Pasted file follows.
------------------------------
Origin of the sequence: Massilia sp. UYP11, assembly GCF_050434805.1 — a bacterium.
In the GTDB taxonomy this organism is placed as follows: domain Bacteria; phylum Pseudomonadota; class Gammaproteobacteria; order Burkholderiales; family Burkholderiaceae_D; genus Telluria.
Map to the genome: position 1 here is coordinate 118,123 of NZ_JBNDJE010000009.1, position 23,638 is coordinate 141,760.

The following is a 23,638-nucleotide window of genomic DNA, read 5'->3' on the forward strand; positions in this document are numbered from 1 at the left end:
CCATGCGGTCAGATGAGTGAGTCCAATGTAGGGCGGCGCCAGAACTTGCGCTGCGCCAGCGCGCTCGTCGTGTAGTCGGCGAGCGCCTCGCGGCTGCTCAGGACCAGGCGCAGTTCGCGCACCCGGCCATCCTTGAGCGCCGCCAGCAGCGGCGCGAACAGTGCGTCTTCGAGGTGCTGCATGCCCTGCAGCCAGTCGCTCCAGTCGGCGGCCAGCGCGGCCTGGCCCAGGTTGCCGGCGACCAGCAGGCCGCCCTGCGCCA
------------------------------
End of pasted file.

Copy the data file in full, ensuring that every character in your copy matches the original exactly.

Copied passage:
Origin of the sequence: Massilia sp. UYP11, assembly GCF_050434805.1 — a bacterium.
In the GTDB taxonomy this organism is placed as follows: domain Bacteria; phylum Pseudomonadota; class Gammaproteobacteria; order Burkholderiales; family Burkholderiaceae_D; genus Telluria.
Map to the genome: position 1 here is coordinate 118,123 of NZ_JBNDJE010000009.1, position 23,638 is coordinate 141,760.

The following is a 23,638-nucleotide window of genomic DNA, read 5'->3' on the forward strand; positions in this document are numbered from 1 at the left end:
CCATGCGGTCAGATGAGTGAGTCCAATGTAGGGCGGCGCCAGAACTTGCGCTGCGCCAGCGCGCTCGTCGTGTAGTCGGCGAGCGCCTCGCGGCTGCTCAGGACCAGGCGCAGTTCGCGCACCCGGCCATCCTTGAGCGCCGCCAGCAGCGGCGCGAACAGTGCGTCTTCGAGGTGCTGCATGCCCTGCAGCCAGTCGCTCCAGTCGGCGGCCAGCGCGGCCTGGCCCAGGTTGCCGGCGACCAGCAGGCCGCCCTGCGCCA